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About the Photo: One of the many gathering spaces at Bridge Meadows, where children, foster and adoptive families and elders meet to build a sense of permancy and a thriving community.
Bridge Meadows (originally called Portland Hope Meadows) felt like a pipe dream several years ago—a planned intergenerational community where hard-to-adopt foster children would be placed with caring, adoptive families, and a cadre of elder resident volunteers would serve as mentors, providing natural supports for the families. One such development had been operating successfully in rural Illinois, but could this really happen in Portland? Enter a few charismatic, committed fundraisers with vision and an executive director with unlimited energy, infectious enthusiasm, the professional credibility to know what she was getting into and, most importantly, a deep understanding of what these kids would need to thrive. That strong leadership along with City of Portland commitment and detailed planning convinced MMT to invest $350,000 to help make Bridge Meadows a reality. But still, our fingers remained crossed.
Flash forward to Spring 2011 and Bridge Meadows is indeed a physical reality. Nine sparkling new homes for adoptive families and 27 affordable housing apartment units for elders sit on a two-acre complex on the site of the former John Ball Elementary School in the North Portland.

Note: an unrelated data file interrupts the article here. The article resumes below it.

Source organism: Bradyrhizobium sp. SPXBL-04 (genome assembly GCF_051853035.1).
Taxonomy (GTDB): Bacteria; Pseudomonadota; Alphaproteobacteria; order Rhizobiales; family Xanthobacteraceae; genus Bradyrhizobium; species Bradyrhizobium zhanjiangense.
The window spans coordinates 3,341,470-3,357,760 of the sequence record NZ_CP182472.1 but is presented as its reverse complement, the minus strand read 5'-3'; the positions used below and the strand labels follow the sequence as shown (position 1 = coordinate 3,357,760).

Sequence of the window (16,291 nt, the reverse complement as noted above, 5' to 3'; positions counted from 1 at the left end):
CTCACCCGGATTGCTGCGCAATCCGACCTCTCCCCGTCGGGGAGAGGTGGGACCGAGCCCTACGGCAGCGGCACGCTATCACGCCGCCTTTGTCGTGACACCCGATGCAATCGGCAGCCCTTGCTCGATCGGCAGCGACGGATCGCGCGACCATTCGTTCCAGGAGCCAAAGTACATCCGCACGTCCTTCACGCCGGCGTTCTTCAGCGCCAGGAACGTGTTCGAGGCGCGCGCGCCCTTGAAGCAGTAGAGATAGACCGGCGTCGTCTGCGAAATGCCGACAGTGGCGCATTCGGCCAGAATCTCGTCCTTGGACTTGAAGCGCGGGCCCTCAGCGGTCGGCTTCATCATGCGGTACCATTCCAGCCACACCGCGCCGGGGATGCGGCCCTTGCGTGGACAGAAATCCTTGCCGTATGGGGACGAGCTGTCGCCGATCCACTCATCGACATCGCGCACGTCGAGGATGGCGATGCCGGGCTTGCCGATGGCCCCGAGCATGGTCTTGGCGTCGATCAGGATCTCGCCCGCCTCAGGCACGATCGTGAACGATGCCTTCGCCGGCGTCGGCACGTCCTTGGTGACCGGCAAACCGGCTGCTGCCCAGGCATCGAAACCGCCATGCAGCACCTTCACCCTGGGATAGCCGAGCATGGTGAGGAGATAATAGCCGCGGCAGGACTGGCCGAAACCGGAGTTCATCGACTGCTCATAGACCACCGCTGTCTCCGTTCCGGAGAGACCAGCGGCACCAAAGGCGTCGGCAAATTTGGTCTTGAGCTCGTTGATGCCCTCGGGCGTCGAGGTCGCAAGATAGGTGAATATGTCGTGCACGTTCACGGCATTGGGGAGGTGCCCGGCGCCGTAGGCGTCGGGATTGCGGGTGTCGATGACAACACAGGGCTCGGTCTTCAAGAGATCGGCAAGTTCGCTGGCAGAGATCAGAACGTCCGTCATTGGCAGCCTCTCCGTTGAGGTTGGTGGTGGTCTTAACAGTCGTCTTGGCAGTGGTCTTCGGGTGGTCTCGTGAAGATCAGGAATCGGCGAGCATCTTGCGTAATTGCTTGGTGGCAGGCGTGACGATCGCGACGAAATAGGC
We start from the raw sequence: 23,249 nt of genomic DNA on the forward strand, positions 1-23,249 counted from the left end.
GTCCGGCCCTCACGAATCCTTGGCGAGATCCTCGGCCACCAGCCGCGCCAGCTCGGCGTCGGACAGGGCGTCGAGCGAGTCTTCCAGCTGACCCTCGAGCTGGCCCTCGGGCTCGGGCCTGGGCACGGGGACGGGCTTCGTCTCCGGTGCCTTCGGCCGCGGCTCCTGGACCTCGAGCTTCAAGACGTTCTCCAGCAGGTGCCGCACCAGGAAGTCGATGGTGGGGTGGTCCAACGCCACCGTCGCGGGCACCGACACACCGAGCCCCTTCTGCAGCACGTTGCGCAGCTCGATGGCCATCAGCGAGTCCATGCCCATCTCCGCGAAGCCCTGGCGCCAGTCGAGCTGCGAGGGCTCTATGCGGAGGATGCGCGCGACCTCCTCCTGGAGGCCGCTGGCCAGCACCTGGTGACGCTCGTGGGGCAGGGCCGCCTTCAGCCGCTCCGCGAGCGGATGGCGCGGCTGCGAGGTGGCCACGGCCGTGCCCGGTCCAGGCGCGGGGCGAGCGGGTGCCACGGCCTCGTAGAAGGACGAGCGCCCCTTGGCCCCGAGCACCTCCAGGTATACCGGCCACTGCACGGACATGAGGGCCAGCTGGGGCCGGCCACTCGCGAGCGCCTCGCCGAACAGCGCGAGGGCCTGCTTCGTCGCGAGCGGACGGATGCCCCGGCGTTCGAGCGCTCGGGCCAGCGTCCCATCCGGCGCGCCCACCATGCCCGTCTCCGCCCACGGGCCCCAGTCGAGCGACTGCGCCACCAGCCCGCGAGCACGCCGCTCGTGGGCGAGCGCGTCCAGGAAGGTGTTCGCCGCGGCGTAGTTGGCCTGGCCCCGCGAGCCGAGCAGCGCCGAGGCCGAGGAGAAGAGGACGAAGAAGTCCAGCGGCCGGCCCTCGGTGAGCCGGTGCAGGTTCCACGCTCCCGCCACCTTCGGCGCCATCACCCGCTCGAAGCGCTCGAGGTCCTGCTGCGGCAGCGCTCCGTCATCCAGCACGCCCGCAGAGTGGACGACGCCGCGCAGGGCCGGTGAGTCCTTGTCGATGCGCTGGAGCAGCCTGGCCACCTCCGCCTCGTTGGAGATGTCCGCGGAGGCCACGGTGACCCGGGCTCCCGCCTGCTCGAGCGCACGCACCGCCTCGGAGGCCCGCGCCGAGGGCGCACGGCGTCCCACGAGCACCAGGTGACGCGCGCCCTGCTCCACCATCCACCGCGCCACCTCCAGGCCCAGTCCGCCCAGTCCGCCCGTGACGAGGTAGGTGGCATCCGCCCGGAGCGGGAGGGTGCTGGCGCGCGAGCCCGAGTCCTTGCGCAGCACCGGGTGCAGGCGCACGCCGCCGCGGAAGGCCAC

Now the interesting part begins. Executive Director Derenda Schubert and Program Director Renee Moseley are recruiting elders and working with DHS to recruit adoptive families through an intentional process to ensure just the right mix of residents to make, well, something radical happen—a sustaining intergenerational neighborhood for adoptive families of foster children that promotes permanency, community and caring relationships, while offering safety and meaningful purpose in the daily lives of older adults. And all this community won’t happen in isolation. Involving the broader neighborhood will be a key ingredient in this recipe for success. Surrounding neighbors, nonprofit partners such as Morrison Child and Family Services and Impact Northwest, community gardens—for wherever assets can be connected and nurtured–Bridge Meadows will set out the welcome mat, because it’s really about the kids and their hopes for the future restored in the permanency of family surrounded by a thriving, interactive neighborhood. Stay tuned….